Effect of population-wide screening on the prevalence of TB: a cluster randomised trial in Vietnam

Identification: Nguyen-Thu


Effect of population-wide screening on the prevalence of TB: a cluster randomised trial in Vietnam

Guy B. Marks 1, 2, 3, Nguyen Viet Nhung 4,5, Nguyen Thi Bich Phuong 1, Nguyen Thu Anh 1, 3, Nguyen Binh Hoa 4,5, Khoa H. Tran6, Son V. Nguyen6, Luu Boi Khanh 1, Duc T.T. Tran1, Qui T.N. Vo1, Oanh T.T. Le1,
Yen H. Nguyen1, Vu Q. Do1, Paul H. Mason3, Van‑Anh T. Nguyen7, Jennifer Ho 1, 2 , Vitali Sintchenko3, Linh N. Nguyen8, Warwick J. Britton3, Greg J. Fox 1, 3

1 Woolcock Institute of Medical Research, Vietnam; 2 University of New South Wales, Australia; 3 University of Sydney, Australia
4 National Lung Hospital, Vietnam; 5 National Tuberculosis Program, Vietnam; 6 Ca Mau Center for Social Disease Prevention, Vietnam; 7 National Institute of Hygiene and Epidemiology, Vietnam; 8 World Health Organization, Geneva

The World Health Organization has set ambitious targets for the global elimination of tuberculosis. However, these targets will not be achieved at the current rate of progress.

We performed a cluster-randomized, controlled trial in Ca Mau Province, Vietnam, to evaluate the effectiveness of active community-wide screening, as compared with standard passive case detection alone, for reducing the prevalence of tuberculosis.
Persons 15 years of age or older who resided in 60 intervention clusters (subcommunes) were screened for pulmonary tuberculosis, regardless of symptoms, annually for 3 years, beginning in 2014, by means of rapid nucleic acid amplification testing of spontaneously expectorated sputum samples. Active screening was not performed in the 60 control clusters in the first 3 years. The primary outcome, measured in the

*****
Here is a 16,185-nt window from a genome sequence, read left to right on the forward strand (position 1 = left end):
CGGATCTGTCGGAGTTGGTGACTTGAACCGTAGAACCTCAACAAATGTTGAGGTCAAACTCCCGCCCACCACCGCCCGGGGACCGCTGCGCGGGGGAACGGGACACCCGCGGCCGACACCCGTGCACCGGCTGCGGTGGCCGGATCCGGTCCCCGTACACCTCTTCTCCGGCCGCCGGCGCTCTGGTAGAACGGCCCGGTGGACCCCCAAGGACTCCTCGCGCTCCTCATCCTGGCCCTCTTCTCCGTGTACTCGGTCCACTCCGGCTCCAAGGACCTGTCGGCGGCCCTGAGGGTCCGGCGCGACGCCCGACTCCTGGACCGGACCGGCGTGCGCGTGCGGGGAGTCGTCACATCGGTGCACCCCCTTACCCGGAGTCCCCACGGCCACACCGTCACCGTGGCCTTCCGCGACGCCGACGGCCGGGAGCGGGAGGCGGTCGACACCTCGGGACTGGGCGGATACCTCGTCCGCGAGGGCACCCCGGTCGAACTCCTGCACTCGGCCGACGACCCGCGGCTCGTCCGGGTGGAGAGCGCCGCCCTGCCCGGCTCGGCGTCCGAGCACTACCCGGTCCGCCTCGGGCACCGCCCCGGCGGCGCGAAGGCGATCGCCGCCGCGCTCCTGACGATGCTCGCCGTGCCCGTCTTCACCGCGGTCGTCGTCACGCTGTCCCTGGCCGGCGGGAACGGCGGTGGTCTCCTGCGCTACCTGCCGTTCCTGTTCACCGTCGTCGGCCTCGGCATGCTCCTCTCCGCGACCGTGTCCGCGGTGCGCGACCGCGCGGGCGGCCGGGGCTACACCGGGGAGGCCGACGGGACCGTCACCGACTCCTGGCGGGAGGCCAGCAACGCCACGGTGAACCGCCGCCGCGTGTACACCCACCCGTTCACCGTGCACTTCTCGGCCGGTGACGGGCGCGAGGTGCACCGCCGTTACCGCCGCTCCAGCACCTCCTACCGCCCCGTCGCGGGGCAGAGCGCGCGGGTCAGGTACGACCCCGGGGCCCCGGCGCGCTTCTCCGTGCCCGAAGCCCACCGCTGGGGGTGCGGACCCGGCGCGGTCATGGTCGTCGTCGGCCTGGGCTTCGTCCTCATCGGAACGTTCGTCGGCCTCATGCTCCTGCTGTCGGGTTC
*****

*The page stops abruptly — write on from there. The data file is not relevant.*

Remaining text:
fourth year, was the prevalence of microbiologically confirmed pulmonary tuberculosis among persons 15 years of age or older. The secondary outcome was the prevalence of tuberculosis infection, as assessed by an interferon gamma release assay in the fourth year, among children born in 2012.

In the fourth-year prevalence survey, we tested 42,150 participants in the intervention group and 41,680 participants in the control group. A total of 53 participants in the intervention group (126 per 100,000 population) and 94 participants in the control group (226 per 100,000) had pulmonary tuberculosis, as confirmed by a positive nucleic acid amplification test for Mycobacterium tuberculosis (prevalence ratio, 0.56; 95% confidence interval [CI], 0.40 to 0.78; P<0.001). The prevalence of tuberculosis infection in children born in 2012 was 3.3% in the intervention group and 2.6% in the control group (prevalence ratio, 1.29; 95% CI, 0.70 to 2.36; P = 0.42).

Three years of community-wide screening in persons 15 years of age or older who resided in Ca Mau Province, Vietnam, resulted in a lower prevalence of pulmonary tuberculosis in the fourth year than standard passive case detection alone. (Funded by the Australian National Health and Medical Research Council; ACT3 Australian New Zealand Clinical Trials Registry number, ACTRN12614000372684.)



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